0:14

This week you're going to implement a strategy player

for a simplified version of the game of Yahtzee.

Yahtzee is a dice game, so there's lots of probability and expected value here.

Okay, basically the idea is that you roll a set

of dice and then you have a choice to make.

Do you want to keep them or do you want to re-roll some or all of those dice?

So you're also going to have to

enumerate the possibilities, and there's some combinatorics here.

Okay?

All right.

So, let's take a look at how the

game works, and what you're going to need to do!

0:41

Okay.

So, as I said, Yahtzee is a dice game.

There are five dice, so you roll them.

You actually get three rolls.

Here's my first roll.

And we're going to play a simplified version, where the only way to score

is to take the sum of all the dice of a single number.

Okay?

So there are six boxes for scoring in, one thr, one through six.

And each turn, you have to pick one.

And you take the sum of the dice with that number on them, okay?

Now, I have three rolls.

So, this first roll, I got two fives.

So I want to save those and then I

can pick these other dice up and roll them again.

Okay, I got two more fives.

So now I have four fives and I'm going to put those aside

and roll my third time and this time I got a one.

All right, so I have four fives so the sum of four fives is 20.

I would be able to put 20 in the five box.

1:25

Okay.

For our version of a game.

This is the simplified scorecard.

There is a spot for ones, twos, threes, fours, fives and sixes.

Okay.

So, I just rolled four fives.

So, I have a score in the fives box and I would sum up all the fives.

So, I will get 20.

Now, if I only had one five, I would have to put a five there.

Okay.

If I had no fives, and I wanted a score

in that box I'd have to put a zero there, okay?

So it's the sum of the number of dice that match that number.

All right?

So if you're really playing this game in this way, you'd have six

turns, and each turn you'd have to fill in one of the boxes.

1:56

This is the mini-project page and you can see the

first part is an overview explaining the rules of the game.

Okay?

This is a summary of the details that I just gave you as well.

All right, once you've, sure that you understand how the

game works, okay, you can start looking at the template.

All right, here is what you're going to have to actually do.

All right, we're really asking you to write four functions here.

Score, expected_value, gen_all_holds, and strategy.

Okay?

So, what does score do?

Score takes a hand, and it computes a score for the hand, as a

maximum of the possible values for each choice of box in the upper section.

So, basically it's going to say, hey, with this

hand, here's the best score that you can get.

All right?

Expected_value, takes, you know, some number of dice that you're going to hold.

Okay, the number of sides on each dice,

and the number of dice that were originally rolled.

Okay.

And it's going to figure out what the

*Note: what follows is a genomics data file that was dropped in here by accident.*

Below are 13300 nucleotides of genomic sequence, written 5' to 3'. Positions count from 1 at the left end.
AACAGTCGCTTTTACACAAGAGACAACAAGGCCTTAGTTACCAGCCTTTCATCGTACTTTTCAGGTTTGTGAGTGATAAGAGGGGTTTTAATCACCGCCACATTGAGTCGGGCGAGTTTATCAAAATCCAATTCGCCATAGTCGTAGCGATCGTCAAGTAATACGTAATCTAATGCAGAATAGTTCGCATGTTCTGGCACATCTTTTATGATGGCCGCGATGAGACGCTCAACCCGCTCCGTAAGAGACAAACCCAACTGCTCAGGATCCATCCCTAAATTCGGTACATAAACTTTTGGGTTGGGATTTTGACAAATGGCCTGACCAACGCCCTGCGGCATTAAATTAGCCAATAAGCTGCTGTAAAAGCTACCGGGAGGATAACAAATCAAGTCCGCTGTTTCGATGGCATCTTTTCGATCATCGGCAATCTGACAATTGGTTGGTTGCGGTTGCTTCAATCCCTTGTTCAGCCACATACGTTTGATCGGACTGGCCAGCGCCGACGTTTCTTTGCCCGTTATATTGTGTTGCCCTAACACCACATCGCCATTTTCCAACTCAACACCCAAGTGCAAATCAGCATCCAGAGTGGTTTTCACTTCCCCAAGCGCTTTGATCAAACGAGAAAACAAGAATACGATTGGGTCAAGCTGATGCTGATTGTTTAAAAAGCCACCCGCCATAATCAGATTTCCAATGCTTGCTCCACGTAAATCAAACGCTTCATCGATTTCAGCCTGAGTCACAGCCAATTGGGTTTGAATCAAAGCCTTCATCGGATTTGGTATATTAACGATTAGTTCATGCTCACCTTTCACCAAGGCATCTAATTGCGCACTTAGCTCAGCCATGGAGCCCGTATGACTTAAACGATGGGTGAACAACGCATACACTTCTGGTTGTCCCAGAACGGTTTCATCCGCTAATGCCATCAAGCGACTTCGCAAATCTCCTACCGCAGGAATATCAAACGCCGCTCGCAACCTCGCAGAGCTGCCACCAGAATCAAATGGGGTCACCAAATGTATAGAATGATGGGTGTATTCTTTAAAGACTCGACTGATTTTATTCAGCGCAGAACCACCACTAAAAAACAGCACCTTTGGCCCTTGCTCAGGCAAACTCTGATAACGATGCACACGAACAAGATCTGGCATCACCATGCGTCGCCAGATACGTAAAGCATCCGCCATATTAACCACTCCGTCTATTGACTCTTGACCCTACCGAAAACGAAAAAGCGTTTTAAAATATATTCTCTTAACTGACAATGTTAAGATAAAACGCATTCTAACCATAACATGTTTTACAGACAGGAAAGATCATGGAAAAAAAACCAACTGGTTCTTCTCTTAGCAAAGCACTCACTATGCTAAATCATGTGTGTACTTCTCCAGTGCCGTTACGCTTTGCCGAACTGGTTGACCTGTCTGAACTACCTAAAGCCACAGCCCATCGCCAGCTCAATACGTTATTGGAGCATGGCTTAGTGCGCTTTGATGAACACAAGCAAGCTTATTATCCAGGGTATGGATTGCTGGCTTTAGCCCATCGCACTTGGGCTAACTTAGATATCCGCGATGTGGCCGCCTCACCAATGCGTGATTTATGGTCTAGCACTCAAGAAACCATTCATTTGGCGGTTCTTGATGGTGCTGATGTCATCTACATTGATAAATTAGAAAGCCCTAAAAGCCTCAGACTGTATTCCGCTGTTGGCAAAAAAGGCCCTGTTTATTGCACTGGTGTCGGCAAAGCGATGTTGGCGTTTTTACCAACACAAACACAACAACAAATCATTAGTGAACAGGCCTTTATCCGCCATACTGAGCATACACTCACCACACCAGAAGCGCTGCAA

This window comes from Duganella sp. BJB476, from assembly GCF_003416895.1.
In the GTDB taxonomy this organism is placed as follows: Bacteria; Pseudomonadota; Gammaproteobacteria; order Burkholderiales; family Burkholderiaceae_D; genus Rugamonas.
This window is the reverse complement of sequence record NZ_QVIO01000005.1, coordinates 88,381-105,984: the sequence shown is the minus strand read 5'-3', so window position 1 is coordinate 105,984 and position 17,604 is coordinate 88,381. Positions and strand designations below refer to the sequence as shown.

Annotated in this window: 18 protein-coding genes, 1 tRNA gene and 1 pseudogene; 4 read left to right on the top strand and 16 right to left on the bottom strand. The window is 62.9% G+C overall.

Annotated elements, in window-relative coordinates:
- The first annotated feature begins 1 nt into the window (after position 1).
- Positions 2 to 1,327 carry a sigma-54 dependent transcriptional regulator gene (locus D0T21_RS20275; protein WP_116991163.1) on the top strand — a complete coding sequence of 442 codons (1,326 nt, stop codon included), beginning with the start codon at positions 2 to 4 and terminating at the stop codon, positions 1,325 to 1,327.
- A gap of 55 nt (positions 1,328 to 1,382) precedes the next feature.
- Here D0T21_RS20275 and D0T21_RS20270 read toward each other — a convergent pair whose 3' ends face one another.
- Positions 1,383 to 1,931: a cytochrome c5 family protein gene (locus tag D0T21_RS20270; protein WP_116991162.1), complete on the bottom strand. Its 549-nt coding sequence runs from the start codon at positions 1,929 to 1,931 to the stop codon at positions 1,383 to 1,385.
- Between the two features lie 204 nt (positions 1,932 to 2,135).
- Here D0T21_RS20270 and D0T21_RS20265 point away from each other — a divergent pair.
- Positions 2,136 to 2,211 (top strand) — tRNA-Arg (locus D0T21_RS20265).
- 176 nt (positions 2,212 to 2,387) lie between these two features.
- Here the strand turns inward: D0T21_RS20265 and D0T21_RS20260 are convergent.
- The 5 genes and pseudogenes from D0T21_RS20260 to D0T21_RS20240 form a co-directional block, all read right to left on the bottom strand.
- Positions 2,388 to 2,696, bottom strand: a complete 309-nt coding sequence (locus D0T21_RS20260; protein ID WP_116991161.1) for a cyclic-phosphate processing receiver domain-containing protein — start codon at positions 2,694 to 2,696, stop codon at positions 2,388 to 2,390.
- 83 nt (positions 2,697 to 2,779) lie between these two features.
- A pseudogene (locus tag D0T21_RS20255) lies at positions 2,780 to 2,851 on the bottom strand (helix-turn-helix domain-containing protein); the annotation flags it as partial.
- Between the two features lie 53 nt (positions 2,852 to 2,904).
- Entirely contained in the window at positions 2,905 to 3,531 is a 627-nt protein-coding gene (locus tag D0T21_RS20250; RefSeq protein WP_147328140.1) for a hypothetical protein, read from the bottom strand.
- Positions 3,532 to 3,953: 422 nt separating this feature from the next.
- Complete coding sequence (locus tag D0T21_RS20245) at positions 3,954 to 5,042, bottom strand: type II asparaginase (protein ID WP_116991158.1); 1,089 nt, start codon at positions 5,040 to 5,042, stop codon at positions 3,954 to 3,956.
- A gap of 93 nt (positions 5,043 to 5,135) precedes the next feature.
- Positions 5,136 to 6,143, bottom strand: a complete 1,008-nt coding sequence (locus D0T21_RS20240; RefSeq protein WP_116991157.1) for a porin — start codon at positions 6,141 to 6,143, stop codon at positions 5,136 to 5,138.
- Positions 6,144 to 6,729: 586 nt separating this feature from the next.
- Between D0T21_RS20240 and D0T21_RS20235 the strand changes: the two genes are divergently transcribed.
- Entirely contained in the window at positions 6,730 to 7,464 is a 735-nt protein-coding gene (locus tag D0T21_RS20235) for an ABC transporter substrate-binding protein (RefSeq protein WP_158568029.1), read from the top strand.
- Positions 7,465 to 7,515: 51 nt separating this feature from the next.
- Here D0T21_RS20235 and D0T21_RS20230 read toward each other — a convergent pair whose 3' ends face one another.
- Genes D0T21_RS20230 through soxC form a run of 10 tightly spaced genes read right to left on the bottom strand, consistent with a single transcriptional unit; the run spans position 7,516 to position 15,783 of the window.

expected value is of rolling the remaining dice, okay?

So you have to figure out what are all the possibilities

that could happen if I rolled the remaining dice, what are

the scores that I would get for each possibility, and so

what do I expect by holding this particular set of dice?

Gen_all_holds basically takes a hand and tells you all

of the sequences of dice that you could hold.

All right.

And strategy, now, basically takes an original hand and

the number of sides on each die and tells you

which dice should you hold to maximize the expected

value of score fr, from rolling one more time, okay?

So what we're doing is simplifying the game.

Instead of getting three rolls we're basically starting from the hand that you

have after the second roll, and saying I have one more roll left.

All right?

And, so strategy will tell you what to do now.

It'll either tell you to keep all the dice you

have and tell you what your expected score is, or

it'll say hey hold this subset of the dice, roll

the rest and I expect your score to be as follows.

Okay?

And that's it.

All right.

So the idea here is simply to make the strategy function to allow

you to figure out what to do on the last roll of Yahtzee.

3:58

This is the template we are going to provide you for Yahtzee.

And you can see that we have given

you the function gen_all_sequences, which takes the possible

outcomes and the length, and this is what you would use then to roll some dice.

Okay?

[COUGH] It tells you what are all the possibilities, basically.

All right, then there are the four functions that you need to write.

Score, expected_value, gen_all_holds, and strategy.

Okay.

And then finally we have run_example, which is actually going to call

your strategy function and notice that the strategy function returns two things.

The first is an expected score.

And the second is a tuple, which the hand that you should actually hold.

Okay, all right, so, when you call your strategy function, we

have an initial hand here of one, one, one, five, six.

It's going to come back and tell you, hey, you should hold these

dice and that will expect your score to fall as you do.

When you've completed this mini-project, you'll have a strategy

planner for a simplified version of Yahtzee, where you

have a single roll and you can only score

in the upper section of the real score card, okay?

It should be easy for you to think about how

to add other scoring options and think about hey, what

are the other kinds of hands in Yahtzee I could

get, how do I score them, and maybe add those in.

All right?

We want you to start thinking though, about,

you know, probability, expected value, and enumeration, okay?

And that's really the key here, to think about how you combine

these things to actually do stuff like create such a strategy planner.